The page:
There are a number of techniques used to deposit nanoparticle as a thin film or monolayer onto a substrate, and the choice depends on the area that you’re trying to cover and the equipment available to you. We have provided a brief overview of several techniques below. In general, experimental parameters such as choice of solvent, particle concentration, and temperature will all affect the deposition process, and must be tuned to yield a film with the desired thickness and morphology. Many of the methods described in this section are discussed in the scientific literature and can serve as a guide for your specific material, solvent, and application.


For small substrates (~1 cm2), an easy and tunable deposition method is drop-casting – spreading a nanoparticle dispersion over a substrate and allowing it to dry under controlled conditions, i.e. pressure and temperature. In principle, film thickness depends on the volume of dispersion used and the particle concentration, both of which can be easily varied. There are also other variables that affect the film structure such as how well the solvent wets the substrate, evaporation rate, capillary forces associated with drying, etc.

Generally, it is desirable to use solvents that are volatile, wet the substrate, and are not susceptible to thin film instabilities (de-wetting). Water tends to be a poor solvent for drop-casting due to the low vapor pressure and large surface tension. In some cases alcohols can be in place of water, while organic solvents (such as hexane, toluene or halogenated solvents) are often very good choices for nanoparticles with hydrophobic capping ligands.

One drawback of drop-casting is that even under near ideal conditions, differences in evaporation rates across the substrate or concentration fluctuations can lead to variations in film thickness or internal structure. However, drop-casting does serve a quick and accessible method to generating thin films on relatively small substrates.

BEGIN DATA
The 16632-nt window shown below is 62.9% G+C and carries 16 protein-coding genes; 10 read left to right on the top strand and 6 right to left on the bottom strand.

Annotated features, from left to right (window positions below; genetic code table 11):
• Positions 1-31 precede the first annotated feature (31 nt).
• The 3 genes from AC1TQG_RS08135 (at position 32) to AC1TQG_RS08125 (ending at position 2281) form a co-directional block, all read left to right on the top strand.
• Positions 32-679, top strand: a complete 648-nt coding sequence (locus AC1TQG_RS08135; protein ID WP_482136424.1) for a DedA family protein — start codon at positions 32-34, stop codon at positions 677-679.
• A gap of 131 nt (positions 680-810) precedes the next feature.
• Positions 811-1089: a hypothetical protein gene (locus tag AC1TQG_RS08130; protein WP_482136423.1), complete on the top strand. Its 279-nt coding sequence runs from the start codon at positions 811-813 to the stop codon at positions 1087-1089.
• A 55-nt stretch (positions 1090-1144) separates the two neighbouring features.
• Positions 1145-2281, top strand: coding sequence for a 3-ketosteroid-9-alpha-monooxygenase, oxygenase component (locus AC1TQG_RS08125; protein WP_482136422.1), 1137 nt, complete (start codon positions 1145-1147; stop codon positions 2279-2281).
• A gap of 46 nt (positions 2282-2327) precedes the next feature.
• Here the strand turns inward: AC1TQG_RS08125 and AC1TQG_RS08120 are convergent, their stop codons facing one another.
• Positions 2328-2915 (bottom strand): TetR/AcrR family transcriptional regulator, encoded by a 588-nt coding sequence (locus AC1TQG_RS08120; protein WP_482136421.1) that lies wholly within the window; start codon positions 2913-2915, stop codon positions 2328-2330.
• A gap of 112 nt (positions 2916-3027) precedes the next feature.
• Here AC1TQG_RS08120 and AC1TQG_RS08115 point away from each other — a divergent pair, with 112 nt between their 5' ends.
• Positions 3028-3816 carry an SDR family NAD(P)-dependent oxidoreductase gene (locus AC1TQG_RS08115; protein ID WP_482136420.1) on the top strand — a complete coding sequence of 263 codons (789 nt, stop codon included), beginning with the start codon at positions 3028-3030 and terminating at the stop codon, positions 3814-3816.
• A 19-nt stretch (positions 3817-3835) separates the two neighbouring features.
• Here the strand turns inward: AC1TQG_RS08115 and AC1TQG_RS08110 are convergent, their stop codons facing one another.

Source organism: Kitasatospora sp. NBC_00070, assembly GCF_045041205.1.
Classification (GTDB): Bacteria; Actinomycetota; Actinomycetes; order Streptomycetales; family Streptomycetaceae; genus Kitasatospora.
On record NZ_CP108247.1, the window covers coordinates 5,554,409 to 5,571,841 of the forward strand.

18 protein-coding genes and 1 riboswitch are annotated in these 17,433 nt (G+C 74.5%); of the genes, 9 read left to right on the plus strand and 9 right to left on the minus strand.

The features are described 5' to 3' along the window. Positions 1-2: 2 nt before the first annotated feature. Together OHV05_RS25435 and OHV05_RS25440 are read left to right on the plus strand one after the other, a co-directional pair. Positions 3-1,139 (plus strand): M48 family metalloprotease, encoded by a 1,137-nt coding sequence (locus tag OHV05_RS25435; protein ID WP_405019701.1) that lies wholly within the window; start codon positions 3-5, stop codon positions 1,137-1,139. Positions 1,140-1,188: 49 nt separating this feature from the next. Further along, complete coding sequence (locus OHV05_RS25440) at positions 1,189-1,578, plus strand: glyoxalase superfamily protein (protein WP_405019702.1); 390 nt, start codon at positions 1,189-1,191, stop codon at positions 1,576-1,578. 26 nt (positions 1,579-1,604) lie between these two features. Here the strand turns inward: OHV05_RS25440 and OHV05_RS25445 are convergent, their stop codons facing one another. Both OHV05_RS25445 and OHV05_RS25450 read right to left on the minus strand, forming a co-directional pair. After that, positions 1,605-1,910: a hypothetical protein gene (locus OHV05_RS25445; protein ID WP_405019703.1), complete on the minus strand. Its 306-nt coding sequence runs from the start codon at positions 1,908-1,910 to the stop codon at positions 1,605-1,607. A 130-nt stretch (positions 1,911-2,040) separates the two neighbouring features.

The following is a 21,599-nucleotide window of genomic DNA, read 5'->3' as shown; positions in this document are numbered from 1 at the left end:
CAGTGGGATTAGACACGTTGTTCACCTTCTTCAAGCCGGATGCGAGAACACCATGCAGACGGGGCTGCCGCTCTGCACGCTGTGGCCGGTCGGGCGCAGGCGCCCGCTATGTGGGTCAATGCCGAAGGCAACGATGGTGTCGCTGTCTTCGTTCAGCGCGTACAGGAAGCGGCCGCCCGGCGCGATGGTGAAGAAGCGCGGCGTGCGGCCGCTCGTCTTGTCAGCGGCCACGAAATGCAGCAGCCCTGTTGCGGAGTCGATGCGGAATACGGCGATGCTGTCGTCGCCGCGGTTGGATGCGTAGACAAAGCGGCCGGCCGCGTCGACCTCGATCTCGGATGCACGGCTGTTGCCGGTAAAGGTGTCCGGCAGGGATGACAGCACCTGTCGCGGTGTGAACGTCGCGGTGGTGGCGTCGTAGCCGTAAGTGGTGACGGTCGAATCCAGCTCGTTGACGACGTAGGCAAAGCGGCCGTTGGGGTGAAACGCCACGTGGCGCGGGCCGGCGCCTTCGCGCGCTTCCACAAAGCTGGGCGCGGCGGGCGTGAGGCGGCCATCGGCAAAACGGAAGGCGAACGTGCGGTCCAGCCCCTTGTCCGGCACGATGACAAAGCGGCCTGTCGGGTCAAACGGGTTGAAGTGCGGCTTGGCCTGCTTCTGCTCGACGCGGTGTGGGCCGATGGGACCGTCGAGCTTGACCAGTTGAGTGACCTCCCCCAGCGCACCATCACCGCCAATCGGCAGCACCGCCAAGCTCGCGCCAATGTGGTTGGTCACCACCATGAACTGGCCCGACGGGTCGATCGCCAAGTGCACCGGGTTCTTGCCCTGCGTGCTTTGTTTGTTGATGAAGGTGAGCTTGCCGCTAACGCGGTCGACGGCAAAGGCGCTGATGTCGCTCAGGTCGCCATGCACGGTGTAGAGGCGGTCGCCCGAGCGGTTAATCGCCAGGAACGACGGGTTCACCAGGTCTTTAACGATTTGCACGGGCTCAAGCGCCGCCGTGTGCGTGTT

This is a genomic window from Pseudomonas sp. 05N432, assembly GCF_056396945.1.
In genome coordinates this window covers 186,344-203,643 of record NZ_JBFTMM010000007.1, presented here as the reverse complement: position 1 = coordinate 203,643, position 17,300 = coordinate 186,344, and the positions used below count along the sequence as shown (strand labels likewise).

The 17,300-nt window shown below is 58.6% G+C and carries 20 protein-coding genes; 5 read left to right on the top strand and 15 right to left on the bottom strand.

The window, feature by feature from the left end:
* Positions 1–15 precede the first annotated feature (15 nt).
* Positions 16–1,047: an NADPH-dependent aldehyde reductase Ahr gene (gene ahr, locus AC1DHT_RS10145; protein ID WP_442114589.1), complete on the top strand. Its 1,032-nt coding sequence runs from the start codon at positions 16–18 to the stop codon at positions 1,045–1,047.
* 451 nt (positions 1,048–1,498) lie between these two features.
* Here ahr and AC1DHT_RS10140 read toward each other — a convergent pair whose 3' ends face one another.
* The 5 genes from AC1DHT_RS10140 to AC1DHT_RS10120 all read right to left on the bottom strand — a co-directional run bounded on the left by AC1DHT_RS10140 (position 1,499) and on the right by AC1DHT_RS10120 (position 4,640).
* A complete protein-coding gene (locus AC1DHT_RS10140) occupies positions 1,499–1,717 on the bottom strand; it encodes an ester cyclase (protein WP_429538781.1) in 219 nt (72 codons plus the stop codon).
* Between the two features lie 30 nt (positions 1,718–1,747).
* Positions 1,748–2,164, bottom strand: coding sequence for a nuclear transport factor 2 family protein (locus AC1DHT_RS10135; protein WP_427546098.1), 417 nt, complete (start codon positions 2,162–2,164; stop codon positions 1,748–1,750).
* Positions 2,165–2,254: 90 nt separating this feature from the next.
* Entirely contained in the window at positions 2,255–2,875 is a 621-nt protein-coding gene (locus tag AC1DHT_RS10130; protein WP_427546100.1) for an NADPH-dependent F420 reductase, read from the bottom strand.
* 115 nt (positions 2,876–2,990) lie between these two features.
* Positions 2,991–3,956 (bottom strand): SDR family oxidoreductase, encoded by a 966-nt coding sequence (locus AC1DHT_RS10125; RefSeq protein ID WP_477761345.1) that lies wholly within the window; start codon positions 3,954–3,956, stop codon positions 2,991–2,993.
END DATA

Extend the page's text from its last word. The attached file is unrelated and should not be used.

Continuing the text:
Spin-coating often provides more uniform film thicknesses across the substrate compared with drop-casting, and with the right equipment can accommodate much larger substrates. In this technique, a substrate is spun at high RPM and a volume of material with known particle concentration is introduced into the center. Centrifugal force leads to uniform spreading of the dispersion across the substrate, followed by evaporation of solvent to yield a thin particle film. Film thickness depends on the dispersion concentration, volume, and the rotational velocity. As with drop-casting, solvents other than water are favored.


Slowly withdrawing a substrate from a nanoparticle dispersion causes particles to be drawn into the meniscus and deposited as the thin liquid layer dries. This technique has been used to produce very uniform, close-packed particle films, but does have a number of inter-related variables to be tuned to produce good films. The substrate pull rate, particle concentration in the solution, and surface tension between substrate and solution are all important. Literature details specific methods for fabrication of monolayer and multilayer films, as well as more complex geometries such as uniformly spaced stripes of particles on a substrate.